Is Lane Splitting Legal In Texas
Lane Splitting Texas
Lane Splitting In Texas
Lane splitting is when a motorcycle rides between lanes or rows of slow moving or stopped traffic that is moving in the same direction. Riders do this to save time or to bypass traffic congestion.
In Texas motorcycle riders are not allowed to split lanes in any situation. However, a bill proposed by Texas State Senator, Kirk Watson, in December 2018 could change this.
Motorcycles riders will find it easier to cut through congested traffic if the bill passes, making their commutes shorter. It may also reduce situations where motorcycles get rear ended by other motorists.
However, since motorcycles are smaller and more difficult to see from a distance, lane splitting can put them at risk of being hit by drivers changing lanes. If you have a question like if is lane splitting legal in Texas contact an experienced attorney near you.
Penalties For Lane Splitting And Liable Parties In Lane Splitting Accidents
Can You Lane Split In Texas
Lane splitting in Texas can result in a number of penalties for violators because it is considered as illegal passing in the state. Texas law groups motorcycles in the same category as cars, which means they are subject to the same rules and regulations. A fine of $175 is normally the penalty for people who violate lane splitting rules.
If an accident occurs when a motorcycle rider is lane splitting, the other party could allege that the motorcyclist was partly responsible for the accident. Since Texas is a comparative negligence state, the motorcyclist may receive reduced compensation. But the other party will still have to prove that it was your act of lane splitting that caused the accident. To avoid such complicated situations, you are better off staying inside your lane until Texas law makers pass Bill SB-273.
Is Lane Filtering Legal In Texas
Motorcycle fatalities are 28 times more common that fatalities in other types of accidents according to the National Highway Traffic Safety Administration (NHTSA). You should protect yourself whether lane splitting is legalized or not. Take the following steps:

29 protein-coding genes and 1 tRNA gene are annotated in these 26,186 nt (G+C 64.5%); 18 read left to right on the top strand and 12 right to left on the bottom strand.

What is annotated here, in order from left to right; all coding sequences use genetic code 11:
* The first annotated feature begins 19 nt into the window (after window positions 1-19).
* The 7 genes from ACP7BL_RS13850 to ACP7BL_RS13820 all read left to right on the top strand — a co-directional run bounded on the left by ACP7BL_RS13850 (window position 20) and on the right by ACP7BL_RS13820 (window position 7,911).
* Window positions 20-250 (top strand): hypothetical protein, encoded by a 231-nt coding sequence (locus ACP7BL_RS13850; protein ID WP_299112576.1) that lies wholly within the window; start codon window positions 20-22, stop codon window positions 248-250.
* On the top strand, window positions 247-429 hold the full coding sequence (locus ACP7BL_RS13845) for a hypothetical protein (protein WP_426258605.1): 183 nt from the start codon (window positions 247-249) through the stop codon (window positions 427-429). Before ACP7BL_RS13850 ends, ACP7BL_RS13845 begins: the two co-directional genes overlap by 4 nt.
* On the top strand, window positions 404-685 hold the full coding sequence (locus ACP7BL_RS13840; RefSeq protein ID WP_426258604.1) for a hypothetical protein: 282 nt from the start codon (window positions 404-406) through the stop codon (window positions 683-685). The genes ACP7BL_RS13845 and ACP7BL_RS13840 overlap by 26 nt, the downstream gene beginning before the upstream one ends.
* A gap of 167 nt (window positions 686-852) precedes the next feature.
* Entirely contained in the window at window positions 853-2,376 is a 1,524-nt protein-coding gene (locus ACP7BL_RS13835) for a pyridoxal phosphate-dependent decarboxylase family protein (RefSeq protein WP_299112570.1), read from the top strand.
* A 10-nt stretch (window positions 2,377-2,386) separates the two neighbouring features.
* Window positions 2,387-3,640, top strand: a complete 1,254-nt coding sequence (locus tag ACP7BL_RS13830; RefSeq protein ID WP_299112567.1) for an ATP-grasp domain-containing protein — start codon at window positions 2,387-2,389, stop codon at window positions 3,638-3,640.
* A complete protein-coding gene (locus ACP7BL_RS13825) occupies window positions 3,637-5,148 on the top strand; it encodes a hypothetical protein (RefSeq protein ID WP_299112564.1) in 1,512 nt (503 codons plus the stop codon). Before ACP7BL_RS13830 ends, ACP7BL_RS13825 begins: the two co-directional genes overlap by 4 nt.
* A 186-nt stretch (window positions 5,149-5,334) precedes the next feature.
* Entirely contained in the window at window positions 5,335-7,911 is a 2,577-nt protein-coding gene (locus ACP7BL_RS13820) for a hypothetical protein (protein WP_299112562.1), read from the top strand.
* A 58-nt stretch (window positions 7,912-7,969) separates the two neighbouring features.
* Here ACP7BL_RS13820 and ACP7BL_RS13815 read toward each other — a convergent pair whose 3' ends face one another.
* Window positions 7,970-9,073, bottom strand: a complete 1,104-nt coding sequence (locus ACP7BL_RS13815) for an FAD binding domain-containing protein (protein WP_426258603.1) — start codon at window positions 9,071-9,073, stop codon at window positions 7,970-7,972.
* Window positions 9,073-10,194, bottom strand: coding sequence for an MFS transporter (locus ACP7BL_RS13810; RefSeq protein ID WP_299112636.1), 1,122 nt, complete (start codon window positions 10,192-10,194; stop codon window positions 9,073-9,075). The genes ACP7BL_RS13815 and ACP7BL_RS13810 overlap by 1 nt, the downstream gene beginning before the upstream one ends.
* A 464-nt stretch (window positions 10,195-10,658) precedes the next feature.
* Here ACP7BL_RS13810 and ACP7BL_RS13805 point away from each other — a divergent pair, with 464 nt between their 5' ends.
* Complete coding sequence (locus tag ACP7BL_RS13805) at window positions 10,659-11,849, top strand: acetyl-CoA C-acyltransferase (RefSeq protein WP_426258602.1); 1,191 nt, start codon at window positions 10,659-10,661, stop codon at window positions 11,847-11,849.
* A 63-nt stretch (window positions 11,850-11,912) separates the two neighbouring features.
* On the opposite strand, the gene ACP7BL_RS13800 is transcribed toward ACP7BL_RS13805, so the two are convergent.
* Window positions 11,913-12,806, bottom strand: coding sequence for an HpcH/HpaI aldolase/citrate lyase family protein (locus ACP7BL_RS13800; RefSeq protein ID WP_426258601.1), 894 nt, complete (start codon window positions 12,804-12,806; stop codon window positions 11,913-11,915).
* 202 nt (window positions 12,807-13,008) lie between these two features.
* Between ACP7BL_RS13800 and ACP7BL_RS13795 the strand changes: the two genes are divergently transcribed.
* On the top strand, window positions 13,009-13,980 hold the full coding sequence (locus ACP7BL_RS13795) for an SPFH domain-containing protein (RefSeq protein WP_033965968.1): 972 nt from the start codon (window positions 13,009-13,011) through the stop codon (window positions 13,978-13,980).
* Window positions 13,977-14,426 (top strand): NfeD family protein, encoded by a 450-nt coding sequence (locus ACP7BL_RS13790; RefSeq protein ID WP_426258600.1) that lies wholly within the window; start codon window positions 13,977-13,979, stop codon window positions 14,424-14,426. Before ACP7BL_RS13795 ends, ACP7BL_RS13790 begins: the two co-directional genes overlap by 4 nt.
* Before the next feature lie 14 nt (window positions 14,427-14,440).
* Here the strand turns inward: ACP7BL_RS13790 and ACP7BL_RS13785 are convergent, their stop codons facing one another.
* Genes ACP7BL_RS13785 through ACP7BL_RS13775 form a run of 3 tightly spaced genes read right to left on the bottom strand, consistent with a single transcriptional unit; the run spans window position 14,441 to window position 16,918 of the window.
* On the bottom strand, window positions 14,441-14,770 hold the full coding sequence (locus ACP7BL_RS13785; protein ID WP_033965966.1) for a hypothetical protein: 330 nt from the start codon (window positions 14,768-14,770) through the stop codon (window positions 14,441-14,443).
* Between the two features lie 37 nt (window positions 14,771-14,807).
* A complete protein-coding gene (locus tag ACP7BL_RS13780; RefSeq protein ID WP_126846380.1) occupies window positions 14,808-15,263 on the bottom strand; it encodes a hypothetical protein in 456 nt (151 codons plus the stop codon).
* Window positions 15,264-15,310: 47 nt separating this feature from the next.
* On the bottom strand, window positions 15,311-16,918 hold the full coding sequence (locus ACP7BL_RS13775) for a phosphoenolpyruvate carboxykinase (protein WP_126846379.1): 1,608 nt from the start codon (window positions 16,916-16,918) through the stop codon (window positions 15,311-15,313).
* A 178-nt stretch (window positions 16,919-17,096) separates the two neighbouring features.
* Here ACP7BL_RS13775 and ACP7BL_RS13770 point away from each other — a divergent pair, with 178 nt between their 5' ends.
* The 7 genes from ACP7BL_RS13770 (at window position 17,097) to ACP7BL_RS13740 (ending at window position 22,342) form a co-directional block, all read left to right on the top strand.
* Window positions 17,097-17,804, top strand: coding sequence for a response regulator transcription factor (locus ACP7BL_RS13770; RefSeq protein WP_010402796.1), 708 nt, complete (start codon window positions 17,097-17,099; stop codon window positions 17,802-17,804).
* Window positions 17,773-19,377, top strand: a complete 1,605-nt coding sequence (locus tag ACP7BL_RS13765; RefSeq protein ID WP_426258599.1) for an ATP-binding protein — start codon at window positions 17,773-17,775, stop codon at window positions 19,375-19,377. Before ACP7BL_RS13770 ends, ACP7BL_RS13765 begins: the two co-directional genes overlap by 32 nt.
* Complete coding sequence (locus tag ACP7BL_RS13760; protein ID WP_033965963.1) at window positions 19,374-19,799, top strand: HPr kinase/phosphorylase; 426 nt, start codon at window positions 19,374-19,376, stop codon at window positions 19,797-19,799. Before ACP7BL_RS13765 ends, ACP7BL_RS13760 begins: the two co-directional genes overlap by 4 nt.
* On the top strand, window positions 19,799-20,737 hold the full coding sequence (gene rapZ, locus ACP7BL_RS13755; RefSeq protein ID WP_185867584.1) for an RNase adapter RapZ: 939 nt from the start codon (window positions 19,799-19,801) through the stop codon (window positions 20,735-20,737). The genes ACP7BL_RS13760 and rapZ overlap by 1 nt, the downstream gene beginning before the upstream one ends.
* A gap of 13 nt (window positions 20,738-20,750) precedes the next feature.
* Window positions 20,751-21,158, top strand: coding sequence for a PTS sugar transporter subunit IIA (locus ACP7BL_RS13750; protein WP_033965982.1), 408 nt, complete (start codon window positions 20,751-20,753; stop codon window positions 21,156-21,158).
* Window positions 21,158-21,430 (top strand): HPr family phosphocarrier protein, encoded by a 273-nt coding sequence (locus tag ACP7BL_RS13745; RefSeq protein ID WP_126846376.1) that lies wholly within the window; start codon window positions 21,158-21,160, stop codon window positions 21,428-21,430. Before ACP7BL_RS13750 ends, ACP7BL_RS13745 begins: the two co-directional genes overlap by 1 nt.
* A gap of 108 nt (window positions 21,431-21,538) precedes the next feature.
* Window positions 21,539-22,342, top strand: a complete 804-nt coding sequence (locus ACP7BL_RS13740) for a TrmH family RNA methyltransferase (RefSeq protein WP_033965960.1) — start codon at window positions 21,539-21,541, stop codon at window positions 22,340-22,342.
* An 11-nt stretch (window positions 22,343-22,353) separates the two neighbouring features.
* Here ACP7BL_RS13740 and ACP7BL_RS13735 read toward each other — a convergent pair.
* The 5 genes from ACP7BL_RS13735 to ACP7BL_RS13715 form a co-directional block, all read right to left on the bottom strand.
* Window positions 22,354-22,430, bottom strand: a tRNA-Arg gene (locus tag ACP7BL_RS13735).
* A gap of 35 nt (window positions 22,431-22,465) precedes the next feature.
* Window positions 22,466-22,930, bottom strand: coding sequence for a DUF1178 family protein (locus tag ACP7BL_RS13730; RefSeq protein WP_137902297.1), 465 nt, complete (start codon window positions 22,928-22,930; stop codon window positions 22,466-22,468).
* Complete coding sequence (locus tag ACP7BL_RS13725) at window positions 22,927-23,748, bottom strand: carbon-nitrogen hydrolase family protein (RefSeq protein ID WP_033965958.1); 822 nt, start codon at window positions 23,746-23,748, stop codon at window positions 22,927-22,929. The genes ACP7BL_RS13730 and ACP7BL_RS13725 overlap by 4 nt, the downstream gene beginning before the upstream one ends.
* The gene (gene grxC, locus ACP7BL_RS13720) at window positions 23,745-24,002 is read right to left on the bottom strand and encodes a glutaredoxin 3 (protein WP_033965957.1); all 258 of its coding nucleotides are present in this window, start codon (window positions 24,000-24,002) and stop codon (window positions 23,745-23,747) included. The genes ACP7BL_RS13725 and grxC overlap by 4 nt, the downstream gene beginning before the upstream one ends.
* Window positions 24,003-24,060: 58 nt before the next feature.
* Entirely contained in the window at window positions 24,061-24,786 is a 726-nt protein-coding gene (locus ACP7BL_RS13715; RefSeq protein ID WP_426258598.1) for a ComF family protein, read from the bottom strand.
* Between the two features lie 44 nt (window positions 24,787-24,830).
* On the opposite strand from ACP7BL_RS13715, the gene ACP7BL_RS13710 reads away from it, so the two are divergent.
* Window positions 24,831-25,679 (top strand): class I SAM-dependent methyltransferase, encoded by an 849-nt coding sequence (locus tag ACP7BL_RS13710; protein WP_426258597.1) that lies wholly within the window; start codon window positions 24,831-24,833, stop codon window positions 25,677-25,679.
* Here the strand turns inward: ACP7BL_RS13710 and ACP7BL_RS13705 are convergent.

- Wear a helmet because helmets reduce the risk of injury by 69 percent and are 37 percent effective in preventing motorcycle deaths
- Always inspect your headlamp and brake lights to see if they work
- Wear reflective clothing so other drivers can see you in the dark or when there is poor visibility
- Use signal for turns
- Be cautious when you are sharing lanes or when changing lanes
- Wear high visibility motorcycle clothing because they reduce the likelihood of getting involved in an accident by 37 percent
- Always wear appropriate footwear for riding
Motorcycle Accident Injuries
Can Motorcycles Split Lanes In Texas
Some motorcyclists refer to car drivers as “caged riders”, but these “cages” offer those drivers a lot of protection in accident situations. A motorcycle rider is exposed to the full impact of a motorcycle accident, which makes it very likely for the rider to suffer serious injuries. A car driver may get out of a collision unscathed because the car will take most of the impact. Motorcycle riders that get involved in accidents commonly suffer the following injuries:
- Broken or fractured bones
- Skin injuries that lead to infection or nerve damage
- Loss of limbs
- Traumatic brain injuries
- Spinal cord injuries
- Organ damage and internal bleeding
After you get medical attention following a motorcycle accident, call a motorcycle lawyer. The Lawyer will answer your entire question and help you pursue compensation.
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Houston Car Accident Lawyers FAQ
Is lane splitting permitted in your state?
Lane sharing legislation is being considered in the legislatures of Utah, Oregon, Maryland, and Connecticut, although none of these laws have yet been passed. Only one state in the United States currently allows lane splitting. Lane splitting is now permitted in California as of August 19th, 2016.
Can you cut through traffic on a motorcycle in state of Texas?
Motorcycle riders in Texas are not permitted to split lanes in any circumstance. If the law passes, motorcycle riders will be able to cut through heavy traffic more easily, making their travels quicker.